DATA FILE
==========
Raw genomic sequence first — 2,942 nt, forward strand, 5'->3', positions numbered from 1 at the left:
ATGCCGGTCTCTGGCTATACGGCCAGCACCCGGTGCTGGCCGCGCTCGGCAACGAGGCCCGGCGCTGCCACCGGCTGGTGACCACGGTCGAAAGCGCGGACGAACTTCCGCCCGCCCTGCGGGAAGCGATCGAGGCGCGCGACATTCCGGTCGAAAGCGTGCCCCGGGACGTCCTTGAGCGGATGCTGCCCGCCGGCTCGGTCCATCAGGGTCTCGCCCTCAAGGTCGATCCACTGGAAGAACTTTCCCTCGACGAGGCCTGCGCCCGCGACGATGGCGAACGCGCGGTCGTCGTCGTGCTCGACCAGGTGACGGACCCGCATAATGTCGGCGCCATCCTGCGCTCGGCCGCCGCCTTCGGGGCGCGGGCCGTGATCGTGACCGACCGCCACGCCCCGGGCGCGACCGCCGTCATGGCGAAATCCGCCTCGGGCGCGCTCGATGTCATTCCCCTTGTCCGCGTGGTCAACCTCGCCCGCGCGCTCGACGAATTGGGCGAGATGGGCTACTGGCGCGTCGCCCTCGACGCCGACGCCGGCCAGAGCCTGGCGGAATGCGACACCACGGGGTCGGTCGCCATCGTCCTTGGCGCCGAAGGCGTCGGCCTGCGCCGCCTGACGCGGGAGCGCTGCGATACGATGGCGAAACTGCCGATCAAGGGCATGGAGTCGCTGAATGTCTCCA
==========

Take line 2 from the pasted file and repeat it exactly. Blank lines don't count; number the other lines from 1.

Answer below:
ATGCCGGTCTCTGGCTATACGGCCAGCACCCGGTGCTGGCCGCGCTCGGCAACGAGGCCCGGCGCTGCCACCGGCTGGTGACCACGGTCGAAAGCGCGGACGAACTTCCGCCCGCCCTGCGGGAAGCGATCGAGGCGCGCGACATTCCGGTCGAAAGCGTGCCCCGGGACGTCCTTGAGCGGATGCTGCCCGCCGGCTCGGTCCATCAGGGTCTCGCCCTCAAGGTCGATCCACTGGAAGAACTTTCCCTCGACGAGGCCTGCGCCCGCGACGATGGCGAACGCGCGGTCGTCGTCGTGCTCGACCAGGTGACGGACCCGCATAATGTCGGCGCCATCCTGCGCTCGGCCGCCGCCTTCGGGGCGCGGGCCGTGATCGTGACCGACCGCCACGCCCCGGGCGCGACCGCCGTCATGGCGAAATCCGCCTCGGGCGCGCTCGATGTCATTCCCCTTGTCCGCGTGGTCAACCTCGCCCGCGCGCTCGACGAATTGGGCGAGATGGGCTACTGGCGCGTCGCCCTCGACGCCGACGCCGGCCAGAGCCTGGCGGAATGCGACACCACGGGGTCGGTCGCCATCGTCCTTGGCGCCGAAGGCGTCGGCCTGCGCCGCCTGACGCGGGAGCGCTGCGATACGATGGCGAAACTGCCGATCAAGGGCATGGAGTCGCTGAATGTCTCCA